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Cambridge has relatively heavy bicycle use, thanks in large part to its compact size and to the large student population. In the early 1990's, Cambridge established a bicycle program, and since then has undertaken taken a variety of bicycling-related measures. 

I agree with  many of the measures Cambridge has taken.  I support the law enforcement and informational parts of the Cambridge bicycle program, and the installation of parking facilities. I also think that some traffic calming projects, and bottleneck-breakers like the Annis Crossing between Vassar Street and Cambridgeport, have begun to make more meaningful improvements for bicyclists and pedestrians, though I disagree with some details of these projects.

But I have very mixed feelings about the Cambridge bike lane and trail installations. They reflect an ideological commitment to promotion of bicycling, without a corresponding level of common sense, engineering acumen, or respect for traffic theory and the results of research. As Rosalie Anders of the City of Cambridge acknowledged in May, 2000, bicycle use in Cambridge has not increased since the installation of bike lanes, and I don't find that surprising: there are many impediments to bicycling other than perceived road hazards, and most of the bike lanes don't really improve riding conditions.

A major problem that Cambridge has not addressed is the use of conflicting one-way streets, which force bicyclists to go blocks out of their way, or else ride against traffic. Cambridge has actually been going backward on this issue. The Franklin Street-Green Street one-way pair runs parallel to heavily-traveled Massachusetts Avenue. In the late 1990s, the City changed the direction of travel on part of this pair so it can no longer be used in both directions.

Conflicting one-way segments on Franklin Street

DSCF0034Franklin Street.jpg (26875 bytes)

In the years 2001 and 2002, Cambridge has moved toward installations that are increasingly disturbing:

  • bike lanes on narrow streets in residential areas. Traffic calming works well on such streets in other cities; bike lanes on such streets merely confuse traffic movements.

  • Through bike lanes to the right of travel lanes with heavy right-turning traffic.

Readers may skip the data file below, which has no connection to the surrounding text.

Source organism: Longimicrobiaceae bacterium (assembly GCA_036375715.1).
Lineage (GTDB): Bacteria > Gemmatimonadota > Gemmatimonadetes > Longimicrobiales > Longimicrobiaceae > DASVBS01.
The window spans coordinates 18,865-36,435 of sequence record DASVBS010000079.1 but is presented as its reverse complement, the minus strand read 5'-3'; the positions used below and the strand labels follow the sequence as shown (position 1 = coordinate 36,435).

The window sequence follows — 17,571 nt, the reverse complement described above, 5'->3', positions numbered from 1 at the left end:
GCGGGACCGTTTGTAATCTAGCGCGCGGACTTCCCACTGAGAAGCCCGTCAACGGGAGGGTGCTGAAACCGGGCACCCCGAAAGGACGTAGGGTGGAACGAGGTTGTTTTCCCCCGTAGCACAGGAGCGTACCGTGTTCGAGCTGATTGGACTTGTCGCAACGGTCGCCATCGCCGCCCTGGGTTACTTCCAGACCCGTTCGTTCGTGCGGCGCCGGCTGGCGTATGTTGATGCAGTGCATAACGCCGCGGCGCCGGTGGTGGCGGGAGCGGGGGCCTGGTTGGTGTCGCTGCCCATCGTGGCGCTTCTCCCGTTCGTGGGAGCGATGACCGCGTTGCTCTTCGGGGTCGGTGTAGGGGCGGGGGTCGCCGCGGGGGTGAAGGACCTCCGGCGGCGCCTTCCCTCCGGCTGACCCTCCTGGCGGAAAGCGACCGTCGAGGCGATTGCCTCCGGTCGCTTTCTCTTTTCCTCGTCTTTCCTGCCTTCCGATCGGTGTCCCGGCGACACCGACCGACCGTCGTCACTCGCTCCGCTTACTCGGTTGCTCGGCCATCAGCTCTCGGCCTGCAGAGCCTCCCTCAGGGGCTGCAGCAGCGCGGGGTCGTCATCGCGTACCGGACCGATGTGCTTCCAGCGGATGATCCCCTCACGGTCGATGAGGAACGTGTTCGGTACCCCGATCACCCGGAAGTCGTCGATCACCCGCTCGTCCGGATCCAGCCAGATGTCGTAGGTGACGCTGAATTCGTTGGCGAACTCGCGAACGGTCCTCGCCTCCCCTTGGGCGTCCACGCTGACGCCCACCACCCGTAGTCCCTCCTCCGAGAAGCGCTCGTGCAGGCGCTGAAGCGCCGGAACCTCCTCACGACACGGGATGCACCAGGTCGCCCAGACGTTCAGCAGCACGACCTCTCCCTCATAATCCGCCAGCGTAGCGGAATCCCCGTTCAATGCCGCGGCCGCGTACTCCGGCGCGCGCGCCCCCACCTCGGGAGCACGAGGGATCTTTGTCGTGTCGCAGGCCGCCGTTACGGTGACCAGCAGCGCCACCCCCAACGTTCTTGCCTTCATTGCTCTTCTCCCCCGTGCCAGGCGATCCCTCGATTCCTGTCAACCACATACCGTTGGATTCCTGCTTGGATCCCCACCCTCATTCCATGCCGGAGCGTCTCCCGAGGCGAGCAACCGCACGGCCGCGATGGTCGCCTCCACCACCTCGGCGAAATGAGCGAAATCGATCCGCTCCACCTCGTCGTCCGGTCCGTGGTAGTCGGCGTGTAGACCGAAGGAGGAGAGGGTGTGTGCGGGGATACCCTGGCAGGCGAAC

• a "blue lane" installation at Broadway and Hampshire street which, in defiance of traffic law, instructs bicyclists to follow a prescribed path when merging across a lane, rather than to yield to through traffic;

  • a two-way sidepath/sidewalk  which crosses seven commercial driveways and two streets in 1/4 mile -- one of the most dangerous types of bicycle facility known.

  • "Cycle tracks", a European treatment now heavily discredited by safety research,  in a project constructed in collaboration with the Massachusetts Institute of Technology.

  • An advanced stop line or "bike box" with problems. I don't have a well-formed opinion yet about advanced stop lines -- they are too new and there are many different kinds -- but the Cambridge implementation is troubling.

  • Contraflow bike lanes with problems. I think that contraflow bike lanes can be a good idea. They may amount to no more than two-way streets where motor traffic is prohibited in one direction, and as such, they need not generate any unusual difficulties or hazards. But the Cambridge contraflow lanes have problems including the especially troubling one of a door-zone bike lane opposite the direction of parking.

What is behind Cambridge's move toward such installations? Cambridge officials have stated that they "would like to experiment" with new treatments. Innovation and experimentation are generally a good thing. If I did not believe that, I would not be an engineer and inventor. However, repeated experimentation with designs that have already been shown to be unsafe and which defy national design standards is not a good thing.

What other motives may Cambridge have? Increasing boldness in attempting to impose a Northern European vision of bicycle facilities? Frustration with the discovery that bicycle use has not increased?

Or loss of communication between the Traffic Department and the Department of Public Works? Or what? The photo below is of a recent bike lane installation on Main Street.. The clear statement made by the bike lane stripe here is that bicyclists only turn right. Motorists may also turn right here, and so this installation encourages the "right hook" collision to an even greater degree than the Broadway/6th Street installation.

Bike lane on Main Street at Fulkerson Street., Cambridge,
May, 2003

DSCF0254Bike Lane RTO.jpg (23858 bytes)

The "bike line" is supposed to be an alternative to the bike lane. One was installed on Mt. Auburn Street west of Harvard Square in the 1990s, and it was far enough from parked vehicles to indicate a reasonable line of travel. But consider the one shown below, installed on Massachusetts Avenue north of Porter Square in the fall of 2003.

Bike line in the taillight zone,
Massachusetts Avenue north of Cameron Avenue, October 20, 2003

DSCF0119bike line.jpg (33693 bytes)

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